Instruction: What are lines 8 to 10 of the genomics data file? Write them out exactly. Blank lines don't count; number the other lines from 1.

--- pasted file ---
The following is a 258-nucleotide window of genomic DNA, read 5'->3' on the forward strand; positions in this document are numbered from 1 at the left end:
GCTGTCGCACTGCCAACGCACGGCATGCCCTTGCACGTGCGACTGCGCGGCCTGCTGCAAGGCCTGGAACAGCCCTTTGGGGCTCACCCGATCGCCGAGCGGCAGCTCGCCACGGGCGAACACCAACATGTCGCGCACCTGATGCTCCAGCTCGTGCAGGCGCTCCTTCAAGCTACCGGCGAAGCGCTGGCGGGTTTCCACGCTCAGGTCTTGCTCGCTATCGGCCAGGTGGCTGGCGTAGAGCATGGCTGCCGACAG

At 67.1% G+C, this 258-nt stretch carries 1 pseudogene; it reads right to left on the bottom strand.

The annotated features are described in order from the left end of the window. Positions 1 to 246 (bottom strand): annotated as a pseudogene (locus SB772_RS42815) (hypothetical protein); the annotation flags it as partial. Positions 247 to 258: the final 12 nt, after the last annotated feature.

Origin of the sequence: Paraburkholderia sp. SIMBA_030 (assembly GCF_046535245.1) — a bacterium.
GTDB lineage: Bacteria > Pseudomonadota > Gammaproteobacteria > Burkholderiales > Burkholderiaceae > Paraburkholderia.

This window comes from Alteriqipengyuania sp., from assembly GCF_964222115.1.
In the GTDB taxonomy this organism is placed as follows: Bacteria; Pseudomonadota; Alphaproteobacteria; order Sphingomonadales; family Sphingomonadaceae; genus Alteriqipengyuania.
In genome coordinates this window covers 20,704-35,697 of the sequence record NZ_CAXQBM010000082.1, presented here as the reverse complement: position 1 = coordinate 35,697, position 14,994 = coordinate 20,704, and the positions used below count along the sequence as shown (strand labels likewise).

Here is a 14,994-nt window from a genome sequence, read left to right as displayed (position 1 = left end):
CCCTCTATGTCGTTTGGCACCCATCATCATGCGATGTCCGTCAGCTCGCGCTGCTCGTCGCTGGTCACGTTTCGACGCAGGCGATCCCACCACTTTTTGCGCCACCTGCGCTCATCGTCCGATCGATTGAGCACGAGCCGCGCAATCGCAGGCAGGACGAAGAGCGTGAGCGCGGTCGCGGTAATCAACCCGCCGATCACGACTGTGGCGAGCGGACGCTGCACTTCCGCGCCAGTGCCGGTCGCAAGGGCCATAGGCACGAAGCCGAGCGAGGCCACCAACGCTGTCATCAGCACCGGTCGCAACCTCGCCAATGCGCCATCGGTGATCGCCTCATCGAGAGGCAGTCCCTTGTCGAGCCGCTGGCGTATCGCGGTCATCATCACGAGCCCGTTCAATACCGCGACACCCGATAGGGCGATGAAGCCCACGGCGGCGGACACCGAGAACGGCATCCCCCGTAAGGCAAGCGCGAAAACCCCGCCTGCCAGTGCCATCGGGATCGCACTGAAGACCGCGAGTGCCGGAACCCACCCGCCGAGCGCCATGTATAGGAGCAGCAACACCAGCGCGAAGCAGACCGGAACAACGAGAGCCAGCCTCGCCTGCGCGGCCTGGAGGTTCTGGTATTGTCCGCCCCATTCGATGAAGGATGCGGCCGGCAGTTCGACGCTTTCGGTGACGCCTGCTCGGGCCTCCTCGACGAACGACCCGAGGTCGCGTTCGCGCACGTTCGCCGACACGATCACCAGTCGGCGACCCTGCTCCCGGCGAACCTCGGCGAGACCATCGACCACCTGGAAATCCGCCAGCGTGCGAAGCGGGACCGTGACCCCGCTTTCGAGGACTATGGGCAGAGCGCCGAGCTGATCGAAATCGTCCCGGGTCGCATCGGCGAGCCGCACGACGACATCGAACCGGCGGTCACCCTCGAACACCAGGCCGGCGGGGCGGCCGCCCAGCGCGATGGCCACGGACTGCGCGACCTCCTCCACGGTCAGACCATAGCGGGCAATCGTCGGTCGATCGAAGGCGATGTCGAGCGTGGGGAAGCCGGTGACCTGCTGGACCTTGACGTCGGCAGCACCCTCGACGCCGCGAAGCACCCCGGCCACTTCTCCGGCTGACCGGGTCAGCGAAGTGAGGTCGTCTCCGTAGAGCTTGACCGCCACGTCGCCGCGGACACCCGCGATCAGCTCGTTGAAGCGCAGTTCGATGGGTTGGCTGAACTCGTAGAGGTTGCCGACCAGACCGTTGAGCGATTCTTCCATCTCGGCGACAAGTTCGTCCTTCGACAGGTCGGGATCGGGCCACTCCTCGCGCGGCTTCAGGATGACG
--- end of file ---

In the GTDB taxonomy this organism is placed as follows: Bacteria; Pseudomonadota; Alphaproteobacteria; order Sphingomonadales; family Sphingomonadaceae; genus Alteriqipengyuania.
In genome coordinates this window covers 20,704-35,697 of the sequence record NZ_CAXQBM010000082.1, presented here as the reverse complement: position 1 = coordinate 35,697, position 14,994 = coordinate 20,704, and the positions used below count along the sequence as shown (strand labels likewise).

Here is a 14,994-nt window from a genome sequence, read left to right as displayed (position 1 = left end):